Ballot initiative bills head to Gov. Little’s desk

By Lyndsie Kiebert
Reader Staff

Two bills placing heightened requirements on the Idaho ballot initiative process are now in the hands of Governor Brad Little.

The established ballot initiative process requires signatures from 6% of voters from 18 of 35 districts in 18 months. SB 1159 brought those numbers to 10% from 32 districts in six months. A trailer bill, HB 296, takes the requirements to signatures from 10% of voters from 24 districts in nine months, and would replace the SB 1159 requirements if both bills are signed into law. So far, both have passed the House and Senate.

“There were some comments from the public and other folks that possibly (SB 1159) was a bridge too far,” said Sen. C. Scott Grow, R-Eagle, according to the Associated Press. “So, having listened to a lot of different comments from people, we felt it would be helpful to reduce some of the requirements.”

Those in favor of amending the ballot initiative process see it as a way to preserve the voices of rural Idahoans. Opponents see the bills as retaliation against Prop 2, the ballot initiative for Medicaid expansion that passed with 61% of the Idaho vote in November.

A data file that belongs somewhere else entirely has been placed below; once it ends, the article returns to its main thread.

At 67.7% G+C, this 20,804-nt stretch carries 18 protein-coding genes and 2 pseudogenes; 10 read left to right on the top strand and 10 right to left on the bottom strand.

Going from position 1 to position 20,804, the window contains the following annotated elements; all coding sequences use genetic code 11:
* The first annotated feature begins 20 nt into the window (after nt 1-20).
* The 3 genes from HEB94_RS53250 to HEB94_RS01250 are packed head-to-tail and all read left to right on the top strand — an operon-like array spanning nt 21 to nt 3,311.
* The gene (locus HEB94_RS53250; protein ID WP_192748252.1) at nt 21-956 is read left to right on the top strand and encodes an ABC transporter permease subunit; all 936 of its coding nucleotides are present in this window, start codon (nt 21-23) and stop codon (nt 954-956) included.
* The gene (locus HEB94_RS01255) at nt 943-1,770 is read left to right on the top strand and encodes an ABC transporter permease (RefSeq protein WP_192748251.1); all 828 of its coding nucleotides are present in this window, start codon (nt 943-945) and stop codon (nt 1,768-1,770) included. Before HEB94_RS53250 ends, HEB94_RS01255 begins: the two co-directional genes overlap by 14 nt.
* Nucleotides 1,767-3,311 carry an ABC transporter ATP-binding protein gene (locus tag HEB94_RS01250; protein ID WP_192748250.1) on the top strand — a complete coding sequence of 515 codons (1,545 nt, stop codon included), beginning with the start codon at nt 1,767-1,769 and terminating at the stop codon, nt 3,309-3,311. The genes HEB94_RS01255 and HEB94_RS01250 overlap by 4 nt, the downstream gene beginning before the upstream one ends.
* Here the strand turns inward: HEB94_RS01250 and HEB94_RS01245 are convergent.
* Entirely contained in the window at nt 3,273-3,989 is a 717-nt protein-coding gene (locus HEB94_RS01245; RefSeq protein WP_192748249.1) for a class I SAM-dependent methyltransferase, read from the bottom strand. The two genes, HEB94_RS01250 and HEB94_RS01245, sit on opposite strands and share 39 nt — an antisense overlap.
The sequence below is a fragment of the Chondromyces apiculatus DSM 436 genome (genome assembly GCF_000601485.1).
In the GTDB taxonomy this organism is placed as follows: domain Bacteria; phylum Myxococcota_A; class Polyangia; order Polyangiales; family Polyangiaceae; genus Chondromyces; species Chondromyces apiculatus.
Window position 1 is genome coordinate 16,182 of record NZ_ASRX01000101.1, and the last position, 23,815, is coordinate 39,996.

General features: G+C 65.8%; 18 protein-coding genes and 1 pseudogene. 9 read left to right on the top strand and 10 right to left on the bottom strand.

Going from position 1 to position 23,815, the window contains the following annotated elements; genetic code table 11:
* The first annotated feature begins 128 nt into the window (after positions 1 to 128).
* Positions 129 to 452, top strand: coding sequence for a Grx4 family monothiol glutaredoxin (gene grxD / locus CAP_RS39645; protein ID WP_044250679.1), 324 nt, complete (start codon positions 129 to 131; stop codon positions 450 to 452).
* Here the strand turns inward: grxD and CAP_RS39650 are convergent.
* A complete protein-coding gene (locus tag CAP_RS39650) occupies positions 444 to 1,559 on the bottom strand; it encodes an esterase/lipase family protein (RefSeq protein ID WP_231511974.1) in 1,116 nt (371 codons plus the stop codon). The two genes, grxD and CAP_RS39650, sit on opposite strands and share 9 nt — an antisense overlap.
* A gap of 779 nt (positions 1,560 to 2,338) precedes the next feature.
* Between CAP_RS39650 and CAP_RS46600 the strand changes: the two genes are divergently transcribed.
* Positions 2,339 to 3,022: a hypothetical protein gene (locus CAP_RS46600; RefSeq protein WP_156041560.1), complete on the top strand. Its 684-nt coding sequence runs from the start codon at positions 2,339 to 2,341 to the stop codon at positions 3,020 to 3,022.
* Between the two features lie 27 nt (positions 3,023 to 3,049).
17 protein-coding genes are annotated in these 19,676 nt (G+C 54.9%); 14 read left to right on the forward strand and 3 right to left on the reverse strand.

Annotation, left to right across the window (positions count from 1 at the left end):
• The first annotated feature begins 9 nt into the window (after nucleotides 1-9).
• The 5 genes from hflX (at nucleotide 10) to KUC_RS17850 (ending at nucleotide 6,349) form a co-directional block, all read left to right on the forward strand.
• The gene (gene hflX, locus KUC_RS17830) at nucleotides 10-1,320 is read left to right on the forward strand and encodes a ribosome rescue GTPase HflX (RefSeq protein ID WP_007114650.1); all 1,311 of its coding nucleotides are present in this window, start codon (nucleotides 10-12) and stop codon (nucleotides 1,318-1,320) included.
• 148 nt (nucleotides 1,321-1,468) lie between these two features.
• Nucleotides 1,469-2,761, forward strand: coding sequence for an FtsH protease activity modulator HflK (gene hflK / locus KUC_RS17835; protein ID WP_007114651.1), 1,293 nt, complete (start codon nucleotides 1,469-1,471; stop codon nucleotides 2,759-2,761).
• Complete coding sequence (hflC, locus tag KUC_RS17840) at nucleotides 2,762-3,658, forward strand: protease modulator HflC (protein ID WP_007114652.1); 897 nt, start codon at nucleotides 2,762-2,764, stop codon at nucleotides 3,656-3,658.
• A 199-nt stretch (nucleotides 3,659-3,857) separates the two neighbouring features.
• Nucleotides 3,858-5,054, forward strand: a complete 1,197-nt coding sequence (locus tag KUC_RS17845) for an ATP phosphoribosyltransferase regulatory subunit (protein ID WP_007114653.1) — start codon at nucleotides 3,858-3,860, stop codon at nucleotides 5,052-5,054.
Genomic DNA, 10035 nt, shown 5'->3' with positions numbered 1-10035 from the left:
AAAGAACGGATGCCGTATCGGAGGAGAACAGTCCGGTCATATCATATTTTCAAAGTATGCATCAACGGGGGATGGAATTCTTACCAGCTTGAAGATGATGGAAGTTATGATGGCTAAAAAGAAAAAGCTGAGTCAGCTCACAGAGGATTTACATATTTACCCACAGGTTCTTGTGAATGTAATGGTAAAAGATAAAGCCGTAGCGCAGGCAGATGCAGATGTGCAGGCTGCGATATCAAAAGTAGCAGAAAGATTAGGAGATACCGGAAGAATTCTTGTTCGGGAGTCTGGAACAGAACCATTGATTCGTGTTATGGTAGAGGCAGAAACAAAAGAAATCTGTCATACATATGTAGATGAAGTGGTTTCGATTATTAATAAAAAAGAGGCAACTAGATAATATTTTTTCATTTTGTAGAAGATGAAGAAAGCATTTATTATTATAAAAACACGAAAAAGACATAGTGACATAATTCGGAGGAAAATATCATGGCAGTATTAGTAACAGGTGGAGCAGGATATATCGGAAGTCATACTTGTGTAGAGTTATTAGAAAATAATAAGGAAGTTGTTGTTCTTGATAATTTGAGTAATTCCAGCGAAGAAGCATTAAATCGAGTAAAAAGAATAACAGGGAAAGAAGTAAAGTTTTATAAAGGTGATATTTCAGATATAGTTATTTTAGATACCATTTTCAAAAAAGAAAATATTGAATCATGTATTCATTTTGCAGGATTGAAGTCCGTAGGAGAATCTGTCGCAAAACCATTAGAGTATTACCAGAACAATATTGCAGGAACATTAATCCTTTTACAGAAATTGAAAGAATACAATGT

Reclaim Idaho, the organization that was instrumental in getting Medicaid expansion on the ballot, has been circulating a petition since early last week titled “Idaho Governor Little must veto the ‘Silence the Voters’ act.” As of Wednesday evening, the petition had garnered 11,372 signatures.

The Idaho Statesman reported Wednesday that since Friday, Gov. Little’s office has received 4,644 phone calls and emails regarding the bills, 4,611 of those urging the governor to veto both SB 1159 and HB 296 — roughly 99.3% opposed to the bills.

Little has five days — excluding Sundays — to decide what to do with the bills once he’s received them. He received SB 1159 Tuesday but has not yet received HB 296, according to the Statesman. Little has not released his stance on either bill.

“Gov. Little examines each piece of legislation thoughtfully and individually,” spokeswoman Marissa Morrison told the Statesman Wednesday. “He will not issue statements on pending legislation during his deliberative process.”

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